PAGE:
✨ **Part 1: Introduce**

💡 **Definition:** The SUBSTITUTE function in Microsoft Excel is a text function that replaces a specific occurrence of a text string within another text string with a new text string.

🎯 **Purpose:** The purpose of the SUBSTITUTE function is to modify text by replacing a specified substring with another. It is commonly used for Excel’s text manipulation, data cleansing, and formatting tasks.

📚 **Syntax & Arguments:** The syntax of the SUBSTITUTE function is as follows:

`=SUBSTITUTE(text, old_text, new_text, [instance_num]) `

`text`

: This is the required argument representing the text string or cell reference containing the original text you want to modify.`old_text`

: This is the required argument that describes the specific substring within`text`

that you want to replace.`new_text`

: This is the argument necessary representing the new substring you want to replace`old_text`

.`[instance_num]`

: This is an optional argument that specifies the occurrence of`old_text`

to replace. If omitted, all occurrences are replaced.

💡 **Return Value:** The SUBSTITUTE function returns a new text string with the specified occurrences `old_text`

replaced by `new_text`

.

📝 **Remarks:**

- The SUBSTITUTE function is case-sensitive. It considers uppercase and lowercase characters as distinct.
- By default, the SUBSTITUTE function replaces all occurrences
`old_text`

within`text`

. If you want to replace a specific event, you can use the`[instance_num]`

argument to specify it. - The SUBSTITUTE function does not modify the original text string. It returns a modified version of the text.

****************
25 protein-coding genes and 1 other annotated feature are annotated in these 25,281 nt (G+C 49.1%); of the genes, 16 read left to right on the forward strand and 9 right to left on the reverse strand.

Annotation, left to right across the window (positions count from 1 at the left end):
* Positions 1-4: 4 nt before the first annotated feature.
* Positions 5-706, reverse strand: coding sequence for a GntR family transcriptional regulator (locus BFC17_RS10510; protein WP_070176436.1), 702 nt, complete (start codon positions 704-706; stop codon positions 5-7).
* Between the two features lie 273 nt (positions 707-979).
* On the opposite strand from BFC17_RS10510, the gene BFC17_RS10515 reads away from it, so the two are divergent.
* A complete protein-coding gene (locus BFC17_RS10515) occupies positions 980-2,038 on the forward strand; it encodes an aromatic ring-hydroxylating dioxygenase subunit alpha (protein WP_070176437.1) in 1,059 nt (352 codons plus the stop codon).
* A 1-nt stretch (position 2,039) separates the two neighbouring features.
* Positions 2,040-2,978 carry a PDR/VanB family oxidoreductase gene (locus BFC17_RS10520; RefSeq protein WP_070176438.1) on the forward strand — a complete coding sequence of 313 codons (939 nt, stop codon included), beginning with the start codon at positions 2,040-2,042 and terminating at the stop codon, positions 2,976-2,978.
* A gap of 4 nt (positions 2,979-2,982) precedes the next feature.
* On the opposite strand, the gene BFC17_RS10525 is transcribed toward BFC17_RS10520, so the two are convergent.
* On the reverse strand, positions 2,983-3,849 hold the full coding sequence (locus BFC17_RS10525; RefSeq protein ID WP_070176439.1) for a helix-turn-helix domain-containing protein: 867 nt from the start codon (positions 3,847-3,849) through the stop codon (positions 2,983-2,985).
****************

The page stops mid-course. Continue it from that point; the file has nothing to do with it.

✨ **Part 2: Examples**

Let’s explore three examples that demonstrate the usage of the SUBSTITUTE function:

1️⃣ **Example 1: Replacing Text in Product Names**

A | B | |
---|---|---|

1 | Product Name | Modified Product Name |

2 | Widget ABC | =SUBSTITUTE(A2,”ABC”,”XYZ”) |

3 | XYZ-123 | =SUBSTITUTE(A3,”-“,”_”) |

4 | Apple Green | =SUBSTITUTE(A4,”Green”,”Red”) |

In this example, we have product names in column A and want to replace specific substrings within them. The SUBSTITUTE function is used in column B to modify the terms.

- The formula
`=SUBSTITUTE(A2,"ABC","XYZ")`

in cell B2 replaces the substring “ABC” in the product name “Widget ABC” with “XYZ”. - The formula
`=SUBSTITUTE(A3,"-","_")`

in cell B3 replaces the hyphen “-” in the product name “XYZ-123” with an underscore “_”. - The formula
`=SUBSTITUTE(A4,"Green","Red")`

in cell B4, replaces the substring “Green” in the product name “Apple Green” with “Red”.

2️⃣ **Example 2: Cleaning Phone Numbers**

A | B | |
---|---|---|

1 | Phone Number | Cleaned Phone Number |

2 | (123) 456-7890 | =SUBSTITUTE(SUBSTITUTE(SUBSTITUTE(A2,”(“,””),”)”,””),”-“,””) |

3 | +1 987 654 3210 | =SUBSTITUTE(SUBSTITUTE(SUBSTITUTE(A3,” “,””),”+”,””),””,””) |

In this example, we have phone numbers with different formatting or characters in column A. We want to clean up the phone numbers by removing unnecessary characters. The SUBSTITUTE function is nested in column B to achieve this.

- The formula
`=SUBSTITUTE(SUBSTITUTE(SUBSTITUTE(A2,"(",""),")",""),"-","")`

cell B2 removes the parentheses, spaces, and hyphens from the phone number “(123) 456-7890”. - The formula
`=SUBSTITUTE(SUBSTITUTE(SUBSTITUTE(A3," ",""),"+",""),"","")`

cell B3 removes the areas, plus sign, and any remaining characters from the phone number “+1 987 654 3210”.

3️⃣ **Example 3: Replacing Multiple Occurrences**

A | B | |
---|---|---|

1 | Description | Modified Description |

2 | Apples and oranges and apples | =SUBSTITUTE(A2,”apples”,”bananas”,2) |

3 | ABC ABC ABC ABC | =SUBSTITUTE(A3,”ABC”,”XYZ”,3) |

4 | 1234567890 1234567890 | =SUBSTITUTE(A4,”123″,”999″,1) |

In this example, we have descriptions in column A, and we want to replace specific substrings but only for certain occurrences. The SUBSTITUTE function is used in column B to achieve this.

- The formula
`=SUBSTITUTE(A2,"apples","bananas",2)`

cell B2 replaces the second occurrence of “apples” with “bananas” in the description “Apples and oranges and apples”. - The formula
`=SUBSTITUTE(A3,"ABC","XYZ",3)`

in cell B3 replaces the third occurrence of “ABC” with “XYZ” in the string “ABC ABC ABC ABC”. - The formula
`=SUBSTITUTE(A4,"123","999",1)`